In 2015, Corum represented eMOBUS, a leading provider of Mobility Managed Services (MMS), in their sale to global investment firm Marlin Equity Partners. Marlin then merged eMOBUS with one of its portfolio companies, Asentinel, a leading provider of lifecycle Technology and Telecom Expense Management (TEM) solutions. Corum recently sat down with the two co-founders of eMOBUS, Moe Arnaiz and Mathieu Guilmineau, to talk about their experiences.       

Thinking about the sale, Arnaiz, who was the company CEO and President, recalled the importance of performing due diligence on their prospective buyers. "We actually did it twice. We were in due diligence with one public company, but they had an issue with their stock or earnings call, and had to put things on hold. Then we ended up selling to a private equity firm that was a very close number two on the opportunity."  This was an intense period when Arnaiz says he was married to the office. But it was well worth it. Assisted by a Corum team led by Senior Vice President Rob Schram, the time investment ended in a successful sale to Marlin.

A key takeway for Arnaiz was clarity. eMOBUS’s first suitor actually made a higher offer than Marlin. However, they weren't clear on where eMOBUS would fit in their plans, what their next moves were, and how the deal would get done. By comparison, Marlin outlined a clear path that enabled the deal to proceed quickly. Thinking back, Arnaiz stressed the value of looking at the whole picture when assessing a potential buyer, “There's more than just a dollar value in a deal.”

For Guilmineau, it was the aftermath of the sale that stood out. As eMOBUS CTO, he was an important part of the transition of eMOBUS into Asentinel. "The piece that was the most interesting and intriguing for me was getting both cultures aligned. Doing things the same way, looking at things and prioritizing things the same way, getting a common way of proceeding and organizing, required a lot of communication. Communication was so critical at all levels for everybody, every component of both companies to move forward."

Training was a big part of that communication effort. Guilmineau said, “When you get enough people trained, it gives you the comfort to just step back and then move on.  You have the confidence that everything will continue running as expected and continue to grow." That is exactly what happened, but Guilmineau noted that the transition took longer than expected, about 18 months.

After the transition, Arnaiz and Guilmineau took time off with their families to rest and reinvigorate. Guilmineau took his family to Maui. “We just decided to be there, the three of us, my wife and my son, and just do the exact opposite of our lifestyle here‒- just relax and not have any plan for the day.” Arnaiz and family went to Disneyland, perhaps less exotic than Maui, but fun.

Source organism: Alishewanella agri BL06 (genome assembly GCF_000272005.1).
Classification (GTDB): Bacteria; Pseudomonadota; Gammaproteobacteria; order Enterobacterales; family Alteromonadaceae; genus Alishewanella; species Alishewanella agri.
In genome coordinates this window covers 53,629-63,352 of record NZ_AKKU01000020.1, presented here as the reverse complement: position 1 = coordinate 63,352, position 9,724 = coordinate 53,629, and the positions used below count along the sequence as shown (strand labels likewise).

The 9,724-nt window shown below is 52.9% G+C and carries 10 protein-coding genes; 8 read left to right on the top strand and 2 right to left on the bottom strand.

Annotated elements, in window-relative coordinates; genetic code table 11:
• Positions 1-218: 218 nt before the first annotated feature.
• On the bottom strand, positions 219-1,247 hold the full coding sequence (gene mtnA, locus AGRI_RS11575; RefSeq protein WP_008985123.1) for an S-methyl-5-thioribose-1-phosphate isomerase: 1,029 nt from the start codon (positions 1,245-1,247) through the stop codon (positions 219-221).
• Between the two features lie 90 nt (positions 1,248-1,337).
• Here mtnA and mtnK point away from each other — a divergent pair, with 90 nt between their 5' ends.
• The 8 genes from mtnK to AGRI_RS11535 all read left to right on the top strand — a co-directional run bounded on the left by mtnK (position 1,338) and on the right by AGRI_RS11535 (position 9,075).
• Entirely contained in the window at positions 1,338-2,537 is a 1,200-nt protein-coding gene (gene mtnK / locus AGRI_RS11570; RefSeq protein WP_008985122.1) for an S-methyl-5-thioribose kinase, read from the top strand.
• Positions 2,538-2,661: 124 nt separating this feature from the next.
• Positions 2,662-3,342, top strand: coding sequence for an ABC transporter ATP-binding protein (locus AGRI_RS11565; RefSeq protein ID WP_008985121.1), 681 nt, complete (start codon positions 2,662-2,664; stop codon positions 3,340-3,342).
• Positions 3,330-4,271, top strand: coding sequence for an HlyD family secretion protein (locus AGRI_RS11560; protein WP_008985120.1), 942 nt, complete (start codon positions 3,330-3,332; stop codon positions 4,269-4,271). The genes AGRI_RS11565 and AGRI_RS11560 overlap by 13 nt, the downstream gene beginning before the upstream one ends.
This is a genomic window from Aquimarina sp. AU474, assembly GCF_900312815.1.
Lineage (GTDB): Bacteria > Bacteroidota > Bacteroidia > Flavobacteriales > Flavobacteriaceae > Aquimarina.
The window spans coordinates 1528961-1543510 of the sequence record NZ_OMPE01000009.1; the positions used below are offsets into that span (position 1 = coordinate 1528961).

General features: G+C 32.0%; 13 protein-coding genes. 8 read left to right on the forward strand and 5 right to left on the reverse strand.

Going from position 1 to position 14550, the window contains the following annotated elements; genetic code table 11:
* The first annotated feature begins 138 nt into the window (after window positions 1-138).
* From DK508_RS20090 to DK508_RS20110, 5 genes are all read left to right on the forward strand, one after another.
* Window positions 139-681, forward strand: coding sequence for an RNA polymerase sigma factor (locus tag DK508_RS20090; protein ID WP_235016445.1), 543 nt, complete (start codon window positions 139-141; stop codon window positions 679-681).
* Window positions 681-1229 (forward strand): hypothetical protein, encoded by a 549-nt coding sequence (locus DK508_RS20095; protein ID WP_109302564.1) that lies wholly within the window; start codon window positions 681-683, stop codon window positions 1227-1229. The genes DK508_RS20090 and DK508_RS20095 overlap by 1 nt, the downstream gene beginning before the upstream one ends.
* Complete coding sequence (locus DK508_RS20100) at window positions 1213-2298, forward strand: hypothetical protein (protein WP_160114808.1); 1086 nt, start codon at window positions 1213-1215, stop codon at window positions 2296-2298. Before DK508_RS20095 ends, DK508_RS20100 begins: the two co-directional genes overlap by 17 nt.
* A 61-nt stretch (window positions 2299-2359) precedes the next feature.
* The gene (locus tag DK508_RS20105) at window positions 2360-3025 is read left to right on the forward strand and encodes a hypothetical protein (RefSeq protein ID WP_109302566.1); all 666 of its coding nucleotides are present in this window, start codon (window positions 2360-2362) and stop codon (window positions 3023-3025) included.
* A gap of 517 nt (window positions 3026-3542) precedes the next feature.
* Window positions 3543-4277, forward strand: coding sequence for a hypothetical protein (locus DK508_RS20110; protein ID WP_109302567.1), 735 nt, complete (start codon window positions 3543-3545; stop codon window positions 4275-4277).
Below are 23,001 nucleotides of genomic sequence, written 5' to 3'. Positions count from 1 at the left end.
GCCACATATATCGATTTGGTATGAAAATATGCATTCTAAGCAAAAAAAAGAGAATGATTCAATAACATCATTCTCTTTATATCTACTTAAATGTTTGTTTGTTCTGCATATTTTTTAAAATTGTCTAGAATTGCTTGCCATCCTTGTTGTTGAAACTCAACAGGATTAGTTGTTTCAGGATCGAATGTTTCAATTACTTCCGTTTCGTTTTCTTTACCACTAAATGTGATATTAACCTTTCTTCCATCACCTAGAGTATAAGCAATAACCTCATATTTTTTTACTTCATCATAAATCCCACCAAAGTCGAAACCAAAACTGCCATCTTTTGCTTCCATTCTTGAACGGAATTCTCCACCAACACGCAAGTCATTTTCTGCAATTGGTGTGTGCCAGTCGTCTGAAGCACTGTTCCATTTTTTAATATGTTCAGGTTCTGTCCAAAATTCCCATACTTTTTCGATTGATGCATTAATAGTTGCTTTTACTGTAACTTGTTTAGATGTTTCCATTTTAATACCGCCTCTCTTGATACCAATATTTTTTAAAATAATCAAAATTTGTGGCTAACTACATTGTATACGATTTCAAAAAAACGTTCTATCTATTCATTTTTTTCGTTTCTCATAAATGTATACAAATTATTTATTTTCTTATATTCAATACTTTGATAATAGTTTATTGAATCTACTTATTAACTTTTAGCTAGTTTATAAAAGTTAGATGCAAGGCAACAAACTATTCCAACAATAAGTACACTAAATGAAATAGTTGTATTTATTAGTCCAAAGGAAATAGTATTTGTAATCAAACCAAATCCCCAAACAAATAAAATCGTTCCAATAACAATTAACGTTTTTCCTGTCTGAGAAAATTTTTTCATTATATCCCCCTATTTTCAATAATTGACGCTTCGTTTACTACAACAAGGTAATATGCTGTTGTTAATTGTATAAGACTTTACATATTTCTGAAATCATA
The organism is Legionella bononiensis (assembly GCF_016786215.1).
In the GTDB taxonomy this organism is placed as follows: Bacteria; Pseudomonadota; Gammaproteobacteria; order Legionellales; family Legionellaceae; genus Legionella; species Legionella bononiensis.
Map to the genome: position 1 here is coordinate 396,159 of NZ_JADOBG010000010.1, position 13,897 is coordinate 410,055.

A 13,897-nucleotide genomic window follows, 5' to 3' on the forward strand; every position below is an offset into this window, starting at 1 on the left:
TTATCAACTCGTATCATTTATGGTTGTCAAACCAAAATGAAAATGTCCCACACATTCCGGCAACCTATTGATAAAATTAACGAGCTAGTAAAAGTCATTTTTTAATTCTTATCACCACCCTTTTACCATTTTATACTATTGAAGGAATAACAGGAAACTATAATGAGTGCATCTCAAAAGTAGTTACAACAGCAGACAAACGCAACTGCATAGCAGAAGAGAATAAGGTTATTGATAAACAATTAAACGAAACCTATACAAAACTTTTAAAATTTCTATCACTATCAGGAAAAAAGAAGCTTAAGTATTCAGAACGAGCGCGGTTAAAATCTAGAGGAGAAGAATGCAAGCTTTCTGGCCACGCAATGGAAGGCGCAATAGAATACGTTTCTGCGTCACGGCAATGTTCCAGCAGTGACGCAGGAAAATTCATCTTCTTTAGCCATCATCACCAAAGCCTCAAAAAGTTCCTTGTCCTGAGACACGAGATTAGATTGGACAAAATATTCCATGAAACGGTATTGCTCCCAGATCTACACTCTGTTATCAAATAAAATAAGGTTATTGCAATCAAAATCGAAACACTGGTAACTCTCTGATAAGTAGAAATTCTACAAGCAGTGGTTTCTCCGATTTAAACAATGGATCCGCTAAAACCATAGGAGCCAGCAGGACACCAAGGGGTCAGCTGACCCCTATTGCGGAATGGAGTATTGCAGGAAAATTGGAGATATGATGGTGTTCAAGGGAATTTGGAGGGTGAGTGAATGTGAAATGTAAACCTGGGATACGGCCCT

But the two former tech executives realized they needed a longer-term break. Both took the greater part of two years off. During this time, Guilmineau learned to scuba dive and enjoy world class coral reefs. He also sharpened his software skills on personal projects. Arnaiz said he became a full-time family man, fitting in some part-time investing and advising, and took the time to “smell the roses."

Eventually, Arnaiz and Guilmineau were ready for their next foray into tech. That was a company they co-founded called Weeldi, an innovator in web-based process automation.

Arnaiz recalled that the hiatus afforded him time to sort things out. "Suddenly you start feeling like you need a purpose, and you need to do something with your energy. So Mathieu and I were in contact and we just kept the dialogue going. We cycled through different ideas, and eventually landed on Weeldi.  I think we were both anxious and excited to get back at it.”

Weeldi is a small company with seven employees, something Arnaiz and Guilmineau see as a distinct advantage. “The goal is to try to keep it as small as long as we can. I think our last company was just under 30 people when we sold it, and probably a little bigger than we'd even like to be here. But one of our agreements when we founded the company was that neither of us wants to manage huge teams. A lot of revenue and a lot of customers are great, but we want to manage for scale early.”

Having been entrepreneurial partners with Arnaiz for many years, Guilmineau reflected on what drove their success. "The obvious thing that comes to mind is having the right partnership. You need someone like Moe, who has good insight on what the market wants and can find the customers, the opportunities, and describe the vision; and then someone like me, who can actually execute on it." Arnaz put it more succinctly, "We always knew we wanted to work together.”